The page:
THE PUZZLET PAGE

 FUNCTION:  AllDigitsEven(). When an integer is passed to function AllDigitsEven(), the function checks out  all of its argument's digits. If they are exclusively even, TRUE (-1) is returned, otherwise FALSE (0). It's up to you what kind of integer you pass to the function, as long as the function declaration has already taken this data-typing into account. See the table below for the parameter limits.

 Type Exponent of 2 Value int 230 1073741824 uint 231 2147483648 int64 261 2305843009213693952 uint64 262 4611686018427387904

 Declaring the function must be done like this: declare AllDigitsEven(a: int) (or whatever integer type you want). Here's the code: sub AllDigitsEven(a) ' if every digit contained in ' argument a is even returns ' TRUE (-1), otherwise returns ' FALSE (0) def flag: int flag = -1: 'set to TRUE do     if a % 2 = 0: 'is "a" even?         a = a/10: 'yes - chop off LSD     else         flag = 0: 'no - set to FALSE     endif until not flag | a = 0 return flag: 'return TRUE or FALSE

 Overview:  Argument a holds the number to be checked for all-digit even-ness.  The code checks that the LSD (Least Significant, or rightmost, Digit) is even (that is, it can be divided by 2) If it can, that digit is chopped off by the simple expedient of dividing a by 10 and discarding any remainder. The process is then repeated. If the LSD wasn't even, there's no point in making further checks on the rest of the digits.  The function quits, returning FALSE (0) to the calling routine.   Eventually, if no failures in digit even-ness are detected, a will be reduced to zero length.  When this happens, TRUE (-1) is returned to the calling routine. Variable flag is used to indicate a's all-digit even-ness. It's set to TRUE (-1) to begin with, and will stay that way unless a is found not to be even, at which point it will be reset to FALSE (0). The code picks the change up and aborts further investigation, making the function work more efficiently. To make it simpler to follow a detailed code description, I've numbered the lines as shown below.

 1 2 3 4 5 6 7 8 9 flag = -1: 'set to TRUE do     if a % 2 = 0: 'is "a" even?         a = a/10: 'yes - chop off LSD     else         flag = 0: 'no - set to FALSE     endif until not flag | a = 0 return flag: 'return TRUE or FALSE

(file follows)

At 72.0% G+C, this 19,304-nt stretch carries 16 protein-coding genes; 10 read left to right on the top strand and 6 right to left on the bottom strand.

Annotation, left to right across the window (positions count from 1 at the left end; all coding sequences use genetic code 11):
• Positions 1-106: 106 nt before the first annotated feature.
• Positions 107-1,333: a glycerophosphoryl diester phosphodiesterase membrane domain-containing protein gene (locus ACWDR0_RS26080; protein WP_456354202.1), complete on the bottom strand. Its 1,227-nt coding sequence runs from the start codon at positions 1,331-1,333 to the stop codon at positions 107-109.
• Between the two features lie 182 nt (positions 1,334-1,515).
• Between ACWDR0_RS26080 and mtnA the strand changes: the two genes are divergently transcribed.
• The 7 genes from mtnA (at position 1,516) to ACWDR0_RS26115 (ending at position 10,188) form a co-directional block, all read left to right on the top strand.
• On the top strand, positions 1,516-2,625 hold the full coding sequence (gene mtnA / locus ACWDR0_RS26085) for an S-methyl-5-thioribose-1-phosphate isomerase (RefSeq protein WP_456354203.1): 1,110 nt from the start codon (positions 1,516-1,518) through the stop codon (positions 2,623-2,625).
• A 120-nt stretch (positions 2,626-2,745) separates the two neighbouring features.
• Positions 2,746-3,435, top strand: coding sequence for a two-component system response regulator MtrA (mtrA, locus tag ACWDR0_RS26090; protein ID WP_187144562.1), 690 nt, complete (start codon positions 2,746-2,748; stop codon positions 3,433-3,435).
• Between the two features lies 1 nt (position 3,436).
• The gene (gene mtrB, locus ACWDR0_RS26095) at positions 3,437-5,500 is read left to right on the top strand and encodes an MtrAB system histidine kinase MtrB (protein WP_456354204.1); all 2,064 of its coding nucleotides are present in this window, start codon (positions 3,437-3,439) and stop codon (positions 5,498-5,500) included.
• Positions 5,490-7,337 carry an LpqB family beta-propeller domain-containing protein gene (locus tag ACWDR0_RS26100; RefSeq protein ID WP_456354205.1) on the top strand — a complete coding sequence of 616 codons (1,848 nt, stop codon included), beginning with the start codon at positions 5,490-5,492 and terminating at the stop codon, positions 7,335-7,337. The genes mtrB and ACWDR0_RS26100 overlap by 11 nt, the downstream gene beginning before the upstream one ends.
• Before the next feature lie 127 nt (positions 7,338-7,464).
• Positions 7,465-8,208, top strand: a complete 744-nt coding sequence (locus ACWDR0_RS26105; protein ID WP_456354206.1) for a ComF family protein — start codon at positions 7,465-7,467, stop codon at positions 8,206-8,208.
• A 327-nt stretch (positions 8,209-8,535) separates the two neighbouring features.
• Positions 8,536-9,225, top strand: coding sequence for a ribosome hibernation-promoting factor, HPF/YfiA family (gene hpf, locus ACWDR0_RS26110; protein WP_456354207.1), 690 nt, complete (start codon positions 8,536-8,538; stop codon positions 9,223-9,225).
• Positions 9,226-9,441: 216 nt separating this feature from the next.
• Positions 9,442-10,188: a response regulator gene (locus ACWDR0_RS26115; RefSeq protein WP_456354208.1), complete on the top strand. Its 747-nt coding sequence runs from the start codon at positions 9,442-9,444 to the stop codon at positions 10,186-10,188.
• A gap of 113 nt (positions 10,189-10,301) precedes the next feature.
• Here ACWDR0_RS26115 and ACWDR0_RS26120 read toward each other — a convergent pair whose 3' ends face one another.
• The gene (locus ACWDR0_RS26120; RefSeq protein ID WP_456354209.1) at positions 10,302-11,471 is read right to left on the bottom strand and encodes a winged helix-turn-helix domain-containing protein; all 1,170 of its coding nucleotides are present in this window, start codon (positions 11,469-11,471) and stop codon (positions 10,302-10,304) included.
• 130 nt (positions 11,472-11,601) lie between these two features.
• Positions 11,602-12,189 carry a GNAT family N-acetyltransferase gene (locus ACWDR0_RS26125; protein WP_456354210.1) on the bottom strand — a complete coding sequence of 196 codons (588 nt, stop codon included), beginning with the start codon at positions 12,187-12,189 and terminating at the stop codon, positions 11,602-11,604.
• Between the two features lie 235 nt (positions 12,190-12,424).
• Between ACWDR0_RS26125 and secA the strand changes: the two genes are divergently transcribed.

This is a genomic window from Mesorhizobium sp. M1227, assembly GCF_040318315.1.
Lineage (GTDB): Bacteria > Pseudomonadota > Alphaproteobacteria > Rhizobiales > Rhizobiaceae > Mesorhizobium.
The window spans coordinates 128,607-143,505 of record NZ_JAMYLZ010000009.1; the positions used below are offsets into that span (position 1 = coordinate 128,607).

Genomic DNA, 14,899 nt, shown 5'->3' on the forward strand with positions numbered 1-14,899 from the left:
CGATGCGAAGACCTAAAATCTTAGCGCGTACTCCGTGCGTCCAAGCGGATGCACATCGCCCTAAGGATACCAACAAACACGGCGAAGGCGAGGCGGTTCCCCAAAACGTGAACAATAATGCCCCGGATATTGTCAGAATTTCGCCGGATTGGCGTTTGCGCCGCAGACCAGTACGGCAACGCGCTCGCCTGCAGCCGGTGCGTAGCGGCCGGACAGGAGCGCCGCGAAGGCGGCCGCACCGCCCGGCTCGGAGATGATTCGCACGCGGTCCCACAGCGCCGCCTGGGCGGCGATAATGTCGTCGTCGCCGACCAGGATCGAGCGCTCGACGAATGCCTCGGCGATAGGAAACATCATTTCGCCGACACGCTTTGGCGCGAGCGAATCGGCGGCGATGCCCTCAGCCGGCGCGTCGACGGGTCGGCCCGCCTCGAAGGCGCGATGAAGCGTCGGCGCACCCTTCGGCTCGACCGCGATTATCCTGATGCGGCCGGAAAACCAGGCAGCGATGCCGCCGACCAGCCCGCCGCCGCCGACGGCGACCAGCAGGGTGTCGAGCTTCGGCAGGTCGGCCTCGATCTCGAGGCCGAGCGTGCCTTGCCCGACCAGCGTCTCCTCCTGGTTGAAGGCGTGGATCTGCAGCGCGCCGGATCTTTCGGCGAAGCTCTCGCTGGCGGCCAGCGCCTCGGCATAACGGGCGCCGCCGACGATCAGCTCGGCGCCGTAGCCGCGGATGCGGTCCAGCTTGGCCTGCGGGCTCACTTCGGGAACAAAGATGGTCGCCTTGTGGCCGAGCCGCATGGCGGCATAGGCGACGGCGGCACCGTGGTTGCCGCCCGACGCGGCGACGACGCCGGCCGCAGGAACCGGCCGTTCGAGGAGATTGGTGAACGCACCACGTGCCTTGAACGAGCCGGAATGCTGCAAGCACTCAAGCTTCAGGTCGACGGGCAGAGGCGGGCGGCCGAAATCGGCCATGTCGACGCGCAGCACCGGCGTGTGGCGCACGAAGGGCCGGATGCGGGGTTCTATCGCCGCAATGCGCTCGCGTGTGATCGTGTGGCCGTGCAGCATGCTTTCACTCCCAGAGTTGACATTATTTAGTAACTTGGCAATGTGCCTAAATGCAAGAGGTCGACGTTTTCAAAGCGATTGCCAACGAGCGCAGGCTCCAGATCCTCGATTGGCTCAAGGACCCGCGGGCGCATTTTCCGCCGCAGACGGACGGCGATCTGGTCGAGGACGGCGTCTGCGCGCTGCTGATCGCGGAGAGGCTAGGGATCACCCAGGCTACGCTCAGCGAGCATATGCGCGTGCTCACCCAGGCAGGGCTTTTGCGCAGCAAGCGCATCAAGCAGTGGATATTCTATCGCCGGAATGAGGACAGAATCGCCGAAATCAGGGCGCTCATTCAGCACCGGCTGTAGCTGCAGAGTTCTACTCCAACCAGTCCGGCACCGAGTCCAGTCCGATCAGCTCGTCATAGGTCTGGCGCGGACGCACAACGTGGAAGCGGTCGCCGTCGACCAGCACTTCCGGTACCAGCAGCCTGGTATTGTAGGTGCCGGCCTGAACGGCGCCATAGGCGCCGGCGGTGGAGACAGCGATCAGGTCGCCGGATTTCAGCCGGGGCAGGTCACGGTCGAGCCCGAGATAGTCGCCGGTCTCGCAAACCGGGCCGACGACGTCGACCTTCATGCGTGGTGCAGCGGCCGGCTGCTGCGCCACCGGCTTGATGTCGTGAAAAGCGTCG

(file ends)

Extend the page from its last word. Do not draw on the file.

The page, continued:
Now for a line-by-line exegesis of the code.

 1 flag = -1.  Variable flag is preloaded with the value -1.  Thus, the assumption is made that, until evidence to the contrary is found, a's digits are all even.

 2 do.  Opens the main DO loop.

 3 if a % 2 = 0.  In plain English, this line asks "Is the result of dividing variable a by 2 equal to zero?"  Since this is the characteristic of all even numbers, an even simpler paraphrase is "Is variable a an even number?"

 4 a = a/10.  This line will only be executed if line 3 returns TRUE, that is, a's LSD turns out to be even. To paraphrase the expression a = a/10, we can say "Divide variable a by 10 and save the result in a  itself, over-writing the original contents."  This line performs a neat operation.  To explain it, let's assume that a has value 12345.  Normally, dividing it by 10 would give 1234.5, but something else happens here. Remember that a was declared as an integer in the declaration? That means that it must remain an integer, no matter what we do to it. And an integer contains no decimal part. So the operation on this occasion gives a's new value as 1234 - the 0.5 has been discarded. Thus, the operation in effect says "Chop off the rightmost digit of a."

 5 else.  Provides an alternative action in the event a's LSD is an odd number.

 6 flag = 0.  If the code reaches this line, it found a digit that weren't even. It immediately sets flag to zero so that the code will be able to quit without wasting time on further unnecessary digit checks.

 7 endif.  Housekeeping - closes IF-ENDIF clause.

 8 until not flag | a = 0.  The code now reaches the end of the DO loop. It needs to decide whether to execute the loop again, or just move on to the next instruction. The line until not flag | a < 10 is the decision-maker.  It can be paraphrased as "execute the DO loop again unless either flag is FALSE (0) or the value of a is zero." The "until not flag" may appear confusing, but it's actually simple. The normal phrase is "until flag" and means "execute the DO loop until flag is set to TRUE (-1)." So "until not flag" means the opposite: "execute the DO loop until flag is set to FALSE (0)." Clearly, if flag is FALSE (0), an odd digit has been found, so there's no need to look at any more of a's digits. The function can return the FALSE (0) immediately. And the alternative for exiting the DO loop is if a has been reduced to zero. Remember, a's length is decremented by 1 each time the DO loop executes without finding an odd digit. So, eventually, if all the digits are even, a will be reduced to zero. Since there are no other digits left, the necessary digit checks are complete and the program can quit.

 9 return flag.   One of those two alternatives will cause the last line of code to be executed: return flag. The calling routine will thus receive either a FALSE (0) or TRUE (-1), corresponding to the all-digit even-ness of the digits of argument a.

 This code was originally written with a different algorithm, using strings. This version runs faster.

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